By Bronwynne Jooste

Music has always been a powerful tool of expression but a string of controversial songs in recent years has raised questions about whether artists are crossing the line with lyrics that are racially or religiously offensive.

Just this week the Freedom Front Plus lodged a formal complaint with the Broadcasting Complaints Commission of South Africa about a song by artist Zubz, titled Get Out.

The lyrics read: "Understand I'm gonna get this panga to your neck. Take what is mine today and I'll rob you tomorrow."

The song ends: "It's not all white people that's racist. And not all white people perpetuate the imbalance. So not all white people needs to be addressed."

The song and its gory video were broadcast on SABC1 last month.

Willie Spies of the FF Plus said the party had decided to pursue the issue because of the sentiments regarding race. It also felt the song could fuel crime.

"Crime occurs every single day, and some of the incidents have racial undertones. The lyrics are just not appropriate and we can't afford to glorify the use of violence to settle past grievances.

"While the party would not want to impinge on artists' right to express their views, musicians should do so without offending anyone," said Spies.

"We can all agree that freedom of expression has its limits. Even the Constitution says we may not use art to incite violence between different groups. And we need to take note of the context that South Africa does not have a history of peaceful co-existence. We have a past filled with intolerance and oppression, so this kind of rhetoric is unacceptable."

Get Out is not the only song with lyrics deemed offensive to certain people.

Afrikaans singer Bok van Blerk's hit De La Rey was at the centre of another recent controversy.

Van Blerk said his track was merely a tribute to boer general Koos De la Rey, with its lyrics "De la Rey De la Rey/Sal jy die boere kom lei?", meaning "De la Rey, will you come lead the boers?"

Young Afrikaners across the country embraced the song, and were even seen brandishing the old South African flag at Van Blerk's concerts.

The department of arts and culture denounced the song, saying it could be interpreted as a call to arms by racial right-wing groups.

For his part, Van Blerk said, while he in no way identified with any apartheid ideology, he was proud to be Afrikaans and would continue to promote his culture.

In one of the most serious incidents four years ago, songwriter Mbongeni Ngema's song AmaNdiya, meaning "The Indians", sparked outrage and was subsequently banned by the Broadcasting Complaints Commission. It was the first song to be banned in post-apartheid South Africa. It opens with an English voice-over stating: "This song represents the way many African people feel about the behaviour of Indians in this country. It is intended to begin a constructive discussion that will lead to a true reconciliation between Indians and Africans."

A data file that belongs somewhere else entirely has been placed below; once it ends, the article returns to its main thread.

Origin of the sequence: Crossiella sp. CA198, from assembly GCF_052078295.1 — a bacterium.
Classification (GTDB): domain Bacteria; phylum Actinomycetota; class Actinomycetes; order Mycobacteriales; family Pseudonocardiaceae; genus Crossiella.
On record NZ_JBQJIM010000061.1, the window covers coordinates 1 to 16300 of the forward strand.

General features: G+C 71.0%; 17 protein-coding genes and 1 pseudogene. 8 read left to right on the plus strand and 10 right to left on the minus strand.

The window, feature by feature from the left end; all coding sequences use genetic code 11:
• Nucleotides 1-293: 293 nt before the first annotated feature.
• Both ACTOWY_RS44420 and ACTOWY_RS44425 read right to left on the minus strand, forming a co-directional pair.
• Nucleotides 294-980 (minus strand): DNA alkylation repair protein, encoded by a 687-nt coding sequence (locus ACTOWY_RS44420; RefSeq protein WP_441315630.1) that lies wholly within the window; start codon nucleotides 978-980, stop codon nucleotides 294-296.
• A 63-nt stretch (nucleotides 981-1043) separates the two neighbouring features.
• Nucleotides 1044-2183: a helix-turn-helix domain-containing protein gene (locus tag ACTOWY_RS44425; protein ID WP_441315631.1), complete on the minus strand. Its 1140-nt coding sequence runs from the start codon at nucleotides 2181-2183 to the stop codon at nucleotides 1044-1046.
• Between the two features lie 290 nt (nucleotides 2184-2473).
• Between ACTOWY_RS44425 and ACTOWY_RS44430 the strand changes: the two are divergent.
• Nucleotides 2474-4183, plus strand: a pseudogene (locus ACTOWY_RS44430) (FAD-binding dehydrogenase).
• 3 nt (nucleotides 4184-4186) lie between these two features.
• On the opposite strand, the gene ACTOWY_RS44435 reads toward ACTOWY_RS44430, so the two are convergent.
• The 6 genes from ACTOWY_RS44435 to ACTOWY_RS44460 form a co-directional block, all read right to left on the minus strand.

The lyrics, in Zulu, state that Indians do not like black people and only vote for white political parties. The words include: "We struggle here in Durban, as we have been dispossessed by Indians/Who in turn are suppressing our people."

Analysts highlighted the fact that racial tensions between the two groups in Durban stretched back to the 1940s, and agreed that the song had the potential to stir up the situation.

The Human Rights Commission's request that the song be banned was eventually granted.

At the time Ngema said his intent was to start a debate around the racial issues between the two groups, not to fuel racism.

He also promised to participate in discussions around improving race relations.

But it's not only racial slurs that raise eyebrows.

Afrikaans punk rock band Fokofpolisiekar have long been at loggerheads with the Christian community over some of their songs.

Guitarist Wynand Myburgh triggered angry reaction in 2006 when he wrote the words "F*k God" on a fan's wallet. Religious commentators across the country voiced their disapproval. None the less, the band, originally from Cape Town, continues to enjoy widespread popularity.

The chairperson of the Cape Town Jazz Festival, Rashid Lombard, said while creative expression should not be stifled, artists should choose their words wisely.

"Music crosses boundaries and, as a medium, should unite more than divide. Artists should try to be sensitive with their lyrics," Lombard said.

The Western Cape Musicians' Association said music had played a powerful role in the country's liberation struggle, and remained an emotive medium.

Spokesperson Rozzano Davids said even in the apartheid era, political parties used music to spread their message.